2. Educate to promote healthy relationships

One of the most important things to people – especially those with intellectual disabilities – are their relationships with other people. They want to be valued, to have friends and romantic relationships. Our service systems, policies, and institutions aren’t doing enough to encourage and support healthy relationships, which is not only detrimental to self-esteem, but it makes those with intellectual disabilities particularly vulnerable to abuse. There are many types of abuse, including bullying, financial abuse, and sexual abuse – which is of special concern.

To best function as contributing members of the community, people with disabilities benefit from the same kinds of education as other community members when it comes to healthy personal and romantic relationships. Education is a valuable tool to help support healthy intimate, romantic, and sexual relationships that people with disabilities want and deserve. Educating people with disabilities to seek the right kinds of friendships, as well as facilitating sex education and teaching them to say “no” can also go a long way towards increasing the quality of their relationships while reducing their vulnerability.

People with disabilities should be honored for wanting to have more power and say in their life, and a major aspect of that is supporting sex education programs and intimate relationships.

3. Look for meaningful ways to be inclusive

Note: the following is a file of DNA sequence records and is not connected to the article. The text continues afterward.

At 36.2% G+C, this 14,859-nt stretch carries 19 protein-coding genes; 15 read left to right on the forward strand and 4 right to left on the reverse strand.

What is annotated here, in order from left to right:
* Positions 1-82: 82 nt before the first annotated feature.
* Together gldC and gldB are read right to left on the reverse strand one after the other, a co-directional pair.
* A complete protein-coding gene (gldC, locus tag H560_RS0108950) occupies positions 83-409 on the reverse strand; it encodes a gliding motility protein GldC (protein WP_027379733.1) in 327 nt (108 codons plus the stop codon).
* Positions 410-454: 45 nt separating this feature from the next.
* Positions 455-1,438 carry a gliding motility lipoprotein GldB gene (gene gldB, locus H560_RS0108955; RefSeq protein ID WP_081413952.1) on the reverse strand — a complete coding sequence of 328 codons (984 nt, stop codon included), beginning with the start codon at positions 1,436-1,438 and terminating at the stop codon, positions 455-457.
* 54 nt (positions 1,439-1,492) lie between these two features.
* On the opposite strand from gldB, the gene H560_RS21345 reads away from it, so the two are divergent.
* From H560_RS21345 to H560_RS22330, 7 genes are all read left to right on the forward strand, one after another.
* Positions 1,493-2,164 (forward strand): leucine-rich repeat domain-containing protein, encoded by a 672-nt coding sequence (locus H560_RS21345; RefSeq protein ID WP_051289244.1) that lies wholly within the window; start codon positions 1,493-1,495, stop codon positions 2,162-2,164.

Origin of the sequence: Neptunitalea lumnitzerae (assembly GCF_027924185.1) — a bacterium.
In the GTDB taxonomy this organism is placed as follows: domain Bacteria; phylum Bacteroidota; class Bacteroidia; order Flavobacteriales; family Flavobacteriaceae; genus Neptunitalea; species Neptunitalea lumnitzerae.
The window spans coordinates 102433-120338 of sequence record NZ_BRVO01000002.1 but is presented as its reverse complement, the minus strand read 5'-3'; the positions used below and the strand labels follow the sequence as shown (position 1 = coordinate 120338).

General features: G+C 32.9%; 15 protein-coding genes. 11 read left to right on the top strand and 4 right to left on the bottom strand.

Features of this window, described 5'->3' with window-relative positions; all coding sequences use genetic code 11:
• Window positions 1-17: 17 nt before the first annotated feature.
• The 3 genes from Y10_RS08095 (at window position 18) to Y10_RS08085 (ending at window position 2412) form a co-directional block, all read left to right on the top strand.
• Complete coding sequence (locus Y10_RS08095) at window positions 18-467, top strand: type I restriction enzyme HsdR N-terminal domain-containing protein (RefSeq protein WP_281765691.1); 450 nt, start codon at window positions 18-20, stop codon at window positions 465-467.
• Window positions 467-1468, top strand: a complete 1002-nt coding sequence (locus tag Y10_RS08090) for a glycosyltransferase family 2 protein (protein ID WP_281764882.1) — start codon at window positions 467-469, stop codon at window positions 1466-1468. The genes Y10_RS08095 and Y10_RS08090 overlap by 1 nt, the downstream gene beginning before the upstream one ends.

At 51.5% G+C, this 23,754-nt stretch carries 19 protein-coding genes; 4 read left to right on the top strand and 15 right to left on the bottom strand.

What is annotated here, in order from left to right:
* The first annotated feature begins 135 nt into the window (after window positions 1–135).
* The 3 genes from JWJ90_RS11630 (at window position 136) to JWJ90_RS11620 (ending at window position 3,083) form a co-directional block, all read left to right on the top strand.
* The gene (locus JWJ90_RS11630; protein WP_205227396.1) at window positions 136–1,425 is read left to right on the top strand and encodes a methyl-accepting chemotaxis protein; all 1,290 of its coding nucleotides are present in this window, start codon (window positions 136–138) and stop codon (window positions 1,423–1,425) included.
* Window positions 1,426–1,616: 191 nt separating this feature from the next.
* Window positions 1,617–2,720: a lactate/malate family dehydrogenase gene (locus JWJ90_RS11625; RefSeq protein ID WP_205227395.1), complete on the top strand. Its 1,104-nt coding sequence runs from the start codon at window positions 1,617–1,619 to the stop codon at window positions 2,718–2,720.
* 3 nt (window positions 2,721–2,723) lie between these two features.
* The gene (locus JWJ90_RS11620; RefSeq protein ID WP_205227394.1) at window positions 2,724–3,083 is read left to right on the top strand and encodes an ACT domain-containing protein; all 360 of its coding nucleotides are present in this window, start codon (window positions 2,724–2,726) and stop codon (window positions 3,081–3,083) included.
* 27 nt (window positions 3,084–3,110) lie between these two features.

If you’re a member of a community organization, fully include people who have disabilities into your programs, institutions, and clubs. Resist the idea that people with disabilities need “special” people to take care of them. Instead include them as full members of the larger group. People with disabilities have a lot to offer. If you have a vision of an inclusive community that means including people who have disabilities. It also means not just accepting the physical presence of individuals in a group, program, workplace, or congregation, but also getting to know them as friends and colleagues. Inclusivity is far more gratifying than specialization. If you have questions about how to be inclusive for people with disabilities, reach out to a human services professional for assistance.

If you’re a professional who works with people with disabilities, recognize the role of assisting community members to get to know and include people. One of the main things we can do in human services is to not keep everything specialized, but rather to use our expertise to empower the community to be more inclusive of all people. We can go beyond physical presence or just community “activities” to also encourage meaningful relationships and friendships.

What is ultimately most helpful and important for all community members is to appreciate a person with a disability for their gifts and what they have to offer. It’s important to understand that people with a disability have all the same needs, wants, and desires as you—and should be treated the same as anyone else.

About the Author

Angela N. Amado

  • Research/Project Manager
  • Institute on Community Integration
  • College of Education and Human Development
  • University of Minnesota